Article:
Geography of Saint Kitts and Nevis
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Saint Kitts and Nevis is a twin island country with a total landmass of just 104 square miles (270 km2). The island of St. Kitts, the larger of the two, is 68 square miles (180 km2) in size and is located at latitude 17.30 N, and longitude 62.80 W. Nevis is 36 square miles (93 km2) and located at latitude 17.10 N, longitude 62.35 W, approximately 3 km south-east of St. Kitts. The islands are about one-third of the way from Puerto Rico to Trinidad and Tobago.
The climate of St. Kitts and Nevis is classified as tropical marine with a wet and a dry season. Generally, steady northeast trade winds and tropical oceanic cyclonic movements influence it. Furthermore, the islands enjoy warm even temperatures with a mean of approximately 24–27 °C (75.2–80.6 °F) and the humidity is low at 71%. Seasonal and diurnal variations in temperature are small. Rainfall is mainly orographic and increases in amount and frequency with the altitude. Except for the Southeast Peninsula which is very dry, mean annual rainfall ranges from about 16 inches (406 mm) in the coastal areas, to about 60 inches (1,524 mm) in the central mountain ranges but, from May to October rainfall is heavier while temperatures are a little hotter.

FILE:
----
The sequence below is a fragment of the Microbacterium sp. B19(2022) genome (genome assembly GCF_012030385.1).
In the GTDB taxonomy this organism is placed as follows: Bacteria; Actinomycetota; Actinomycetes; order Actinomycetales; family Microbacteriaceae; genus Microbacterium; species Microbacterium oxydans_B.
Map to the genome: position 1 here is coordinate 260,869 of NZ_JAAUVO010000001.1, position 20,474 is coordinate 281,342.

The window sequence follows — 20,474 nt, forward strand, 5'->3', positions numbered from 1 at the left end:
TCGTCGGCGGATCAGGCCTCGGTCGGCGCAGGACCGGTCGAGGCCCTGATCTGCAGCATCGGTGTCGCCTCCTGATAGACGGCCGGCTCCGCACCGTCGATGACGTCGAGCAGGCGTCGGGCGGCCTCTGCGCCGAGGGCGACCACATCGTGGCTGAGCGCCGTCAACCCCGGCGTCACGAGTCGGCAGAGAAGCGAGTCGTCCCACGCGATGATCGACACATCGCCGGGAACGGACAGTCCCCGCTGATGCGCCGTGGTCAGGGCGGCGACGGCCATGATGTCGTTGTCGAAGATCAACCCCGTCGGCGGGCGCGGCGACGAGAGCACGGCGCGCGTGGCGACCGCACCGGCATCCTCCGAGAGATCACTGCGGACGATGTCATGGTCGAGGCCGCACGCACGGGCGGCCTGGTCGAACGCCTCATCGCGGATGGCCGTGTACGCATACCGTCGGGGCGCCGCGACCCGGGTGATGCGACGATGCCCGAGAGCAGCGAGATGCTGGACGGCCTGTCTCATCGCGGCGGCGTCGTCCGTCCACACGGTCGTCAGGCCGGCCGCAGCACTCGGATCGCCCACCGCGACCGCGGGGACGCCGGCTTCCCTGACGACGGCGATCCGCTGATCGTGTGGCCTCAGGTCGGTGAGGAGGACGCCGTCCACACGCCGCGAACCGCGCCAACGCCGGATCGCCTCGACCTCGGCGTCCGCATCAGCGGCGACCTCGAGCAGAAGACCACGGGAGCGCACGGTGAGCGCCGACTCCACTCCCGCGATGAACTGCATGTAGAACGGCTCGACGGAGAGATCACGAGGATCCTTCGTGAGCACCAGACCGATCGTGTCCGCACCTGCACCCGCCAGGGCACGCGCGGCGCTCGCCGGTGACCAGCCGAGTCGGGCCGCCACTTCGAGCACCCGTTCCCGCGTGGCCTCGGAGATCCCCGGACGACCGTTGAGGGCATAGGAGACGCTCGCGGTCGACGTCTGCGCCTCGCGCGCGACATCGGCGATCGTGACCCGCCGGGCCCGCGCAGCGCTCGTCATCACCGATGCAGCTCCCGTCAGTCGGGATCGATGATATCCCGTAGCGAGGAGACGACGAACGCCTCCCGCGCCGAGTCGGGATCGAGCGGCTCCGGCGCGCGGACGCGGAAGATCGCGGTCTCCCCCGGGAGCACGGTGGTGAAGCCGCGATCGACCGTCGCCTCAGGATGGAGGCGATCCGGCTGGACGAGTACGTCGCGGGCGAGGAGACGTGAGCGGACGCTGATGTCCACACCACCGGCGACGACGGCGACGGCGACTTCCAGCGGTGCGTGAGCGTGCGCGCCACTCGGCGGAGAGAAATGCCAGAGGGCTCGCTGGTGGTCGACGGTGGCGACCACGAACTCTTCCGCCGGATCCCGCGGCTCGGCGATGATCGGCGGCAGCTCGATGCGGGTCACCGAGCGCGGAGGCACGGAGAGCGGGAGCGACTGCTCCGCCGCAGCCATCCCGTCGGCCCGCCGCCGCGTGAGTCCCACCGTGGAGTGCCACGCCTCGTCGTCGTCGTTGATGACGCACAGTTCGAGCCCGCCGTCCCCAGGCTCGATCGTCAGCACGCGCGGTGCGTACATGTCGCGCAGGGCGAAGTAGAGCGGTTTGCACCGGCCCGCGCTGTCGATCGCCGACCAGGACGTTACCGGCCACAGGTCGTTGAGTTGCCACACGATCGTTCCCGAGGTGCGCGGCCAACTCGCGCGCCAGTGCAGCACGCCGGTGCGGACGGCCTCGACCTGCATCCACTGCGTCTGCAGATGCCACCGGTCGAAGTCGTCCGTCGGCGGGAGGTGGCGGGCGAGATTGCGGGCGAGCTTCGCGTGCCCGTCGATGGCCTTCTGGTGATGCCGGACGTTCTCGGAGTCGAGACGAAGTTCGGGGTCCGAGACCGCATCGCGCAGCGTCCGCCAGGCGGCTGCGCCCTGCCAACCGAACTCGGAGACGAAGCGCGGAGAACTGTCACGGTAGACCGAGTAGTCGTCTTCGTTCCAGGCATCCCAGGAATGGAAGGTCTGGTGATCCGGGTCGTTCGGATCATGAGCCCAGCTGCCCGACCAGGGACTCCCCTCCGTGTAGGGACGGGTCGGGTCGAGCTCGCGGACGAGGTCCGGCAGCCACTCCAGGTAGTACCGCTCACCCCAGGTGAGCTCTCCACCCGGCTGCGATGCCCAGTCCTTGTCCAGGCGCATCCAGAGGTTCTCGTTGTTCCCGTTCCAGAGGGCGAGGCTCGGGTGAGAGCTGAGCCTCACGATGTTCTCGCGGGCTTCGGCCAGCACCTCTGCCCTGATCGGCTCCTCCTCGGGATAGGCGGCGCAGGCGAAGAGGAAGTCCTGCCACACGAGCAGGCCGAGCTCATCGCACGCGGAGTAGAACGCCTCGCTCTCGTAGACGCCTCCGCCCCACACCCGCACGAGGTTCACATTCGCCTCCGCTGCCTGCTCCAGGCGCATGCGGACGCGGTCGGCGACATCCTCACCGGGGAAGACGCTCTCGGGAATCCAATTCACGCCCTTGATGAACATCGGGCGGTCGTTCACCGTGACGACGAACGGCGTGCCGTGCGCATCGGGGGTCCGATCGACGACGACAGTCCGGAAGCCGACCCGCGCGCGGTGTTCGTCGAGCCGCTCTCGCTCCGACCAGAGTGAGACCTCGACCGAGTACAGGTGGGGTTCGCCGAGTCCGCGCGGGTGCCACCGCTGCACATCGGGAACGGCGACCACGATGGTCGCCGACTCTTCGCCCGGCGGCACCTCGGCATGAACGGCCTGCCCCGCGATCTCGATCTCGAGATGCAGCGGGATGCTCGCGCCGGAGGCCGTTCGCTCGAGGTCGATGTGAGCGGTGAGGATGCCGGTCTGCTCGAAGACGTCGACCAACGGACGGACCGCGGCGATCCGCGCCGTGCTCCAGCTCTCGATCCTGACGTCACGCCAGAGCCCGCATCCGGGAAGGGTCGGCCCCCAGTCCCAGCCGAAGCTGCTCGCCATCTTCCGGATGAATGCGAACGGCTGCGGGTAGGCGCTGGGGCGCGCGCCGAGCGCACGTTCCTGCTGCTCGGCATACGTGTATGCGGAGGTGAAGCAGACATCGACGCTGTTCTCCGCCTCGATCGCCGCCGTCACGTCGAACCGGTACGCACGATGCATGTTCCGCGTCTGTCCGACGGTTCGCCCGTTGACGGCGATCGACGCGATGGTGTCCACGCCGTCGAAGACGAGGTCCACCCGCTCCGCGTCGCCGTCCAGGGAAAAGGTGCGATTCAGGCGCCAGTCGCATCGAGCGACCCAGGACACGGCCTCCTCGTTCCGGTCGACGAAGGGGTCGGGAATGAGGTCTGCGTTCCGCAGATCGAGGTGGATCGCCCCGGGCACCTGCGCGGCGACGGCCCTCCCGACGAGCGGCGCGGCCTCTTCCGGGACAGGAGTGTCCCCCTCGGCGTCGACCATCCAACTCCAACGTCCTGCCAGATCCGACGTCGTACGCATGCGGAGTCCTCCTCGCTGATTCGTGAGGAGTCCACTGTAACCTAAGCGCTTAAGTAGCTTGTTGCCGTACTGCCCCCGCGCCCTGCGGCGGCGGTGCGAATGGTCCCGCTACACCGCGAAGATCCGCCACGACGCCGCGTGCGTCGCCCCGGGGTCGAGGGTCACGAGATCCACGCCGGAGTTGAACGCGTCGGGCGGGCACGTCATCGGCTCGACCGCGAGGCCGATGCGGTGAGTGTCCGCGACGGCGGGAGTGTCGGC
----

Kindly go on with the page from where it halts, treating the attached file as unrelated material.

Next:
Although the hurricane season officially lasts from June to November, most hurricanes hit during August–November. The 1998 & 1999 Atlantic hurricane season produced 3 hurricanes which battered St.Kitts & Nevis.
Hurricane Georges in 1998 produced strong winds of up to 115 mph (185 km/h) while passing over St.Kitts, downing power lines, telephone lines, and trees across the island. Lack of electricity resulted in damage to water facilities, as well. Georges's high winds caused extensive property damage, damaging 80-85% of the houses on the island, and destroying 20-25% of homes. Many schools, businesses, hospitals, and government buildings lost their roofs, while the airport experienced severe damage to its main terminal and control tower, limiting flights to the daytime. St. Kitts' economy was disrupted from severe agricultural losses, including the devastation of 50% of their sugar crop. In addition, damaged hotels and piers created a long-term impact through lack of tourism - an industry the island relies on. In all, Hurricane Georges caused 5 fatalities, left 3,000 homeless, and resulted in $445 million (1998 USD) in damage on the island. Nevis fared better. Like on St. Kitts, high winds downed power and telephone lines, damaging the water system there. 35% of homes on the island were damaged, though none were destroyed. Rainfall and debris killed several hundred livestock and seriously damaged coconut trees, amounting to $2.5 million (1998 USD) in agricultural damage. There were no casualties reported on the island, and damaged amounted to $39 million (1998 USD).
Hurricane Jose in 1999 cause minor damage because the hurricane passed northward and flooding was the principal hazard as several main roads were washed out and landslides were reported. Rainfall were 12 to 15 inches (305 to 381 mm).